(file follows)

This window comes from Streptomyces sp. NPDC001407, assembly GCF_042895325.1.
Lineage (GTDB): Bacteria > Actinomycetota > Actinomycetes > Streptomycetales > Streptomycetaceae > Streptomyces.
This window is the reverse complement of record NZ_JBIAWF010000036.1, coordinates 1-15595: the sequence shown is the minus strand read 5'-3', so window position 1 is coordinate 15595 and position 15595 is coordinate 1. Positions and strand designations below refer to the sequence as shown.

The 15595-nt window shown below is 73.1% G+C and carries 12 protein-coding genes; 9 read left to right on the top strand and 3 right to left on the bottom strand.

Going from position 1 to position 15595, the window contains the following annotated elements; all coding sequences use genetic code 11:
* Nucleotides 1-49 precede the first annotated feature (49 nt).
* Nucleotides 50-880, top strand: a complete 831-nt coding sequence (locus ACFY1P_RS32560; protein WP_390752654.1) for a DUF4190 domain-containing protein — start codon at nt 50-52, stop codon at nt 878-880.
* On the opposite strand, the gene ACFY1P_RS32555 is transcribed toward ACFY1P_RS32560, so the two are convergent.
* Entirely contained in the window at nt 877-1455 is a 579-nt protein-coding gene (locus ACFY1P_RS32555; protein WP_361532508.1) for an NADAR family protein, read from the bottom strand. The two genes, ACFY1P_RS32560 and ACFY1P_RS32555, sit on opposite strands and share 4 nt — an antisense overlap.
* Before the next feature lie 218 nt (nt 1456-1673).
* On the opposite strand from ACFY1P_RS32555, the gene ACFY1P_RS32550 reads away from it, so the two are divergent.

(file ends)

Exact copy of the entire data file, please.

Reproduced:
This window comes from Streptomyces sp. NPDC001407, assembly GCF_042895325.1.
Lineage (GTDB): Bacteria > Actinomycetota > Actinomycetes > Streptomycetales > Streptomycetaceae > Streptomyces.
This window is the reverse complement of record NZ_JBIAWF010000036.1, coordinates 1-15595: the sequence shown is the minus strand read 5'-3', so window position 1 is coordinate 15595 and position 15595 is coordinate 1. Positions and strand designations below refer to the sequence as shown.

The 15595-nt window shown below is 73.1% G+C and carries 12 protein-coding genes; 9 read left to right on the top strand and 3 right to left on the bottom strand.

Going from position 1 to position 15595, the window contains the following annotated elements; all coding sequences use genetic code 11:
* Nucleotides 1-49 precede the first annotated feature (49 nt).
* Nucleotides 50-880, top strand: a complete 831-nt coding sequence (locus ACFY1P_RS32560; protein WP_390752654.1) for a DUF4190 domain-containing protein — start codon at nt 50-52, stop codon at nt 878-880.
* On the opposite strand, the gene ACFY1P_RS32555 is transcribed toward ACFY1P_RS32560, so the two are convergent.
* Entirely contained in the window at nt 877-1455 is a 579-nt protein-coding gene (locus ACFY1P_RS32555; protein WP_361532508.1) for an NADAR family protein, read from the bottom strand. The two genes, ACFY1P_RS32560 and ACFY1P_RS32555, sit on opposite strands and share 4 nt — an antisense overlap.
* Before the next feature lie 218 nt (nt 1456-1673).
* On the opposite strand from ACFY1P_RS32555, the gene ACFY1P_RS32550 reads away from it, so the two are divergent.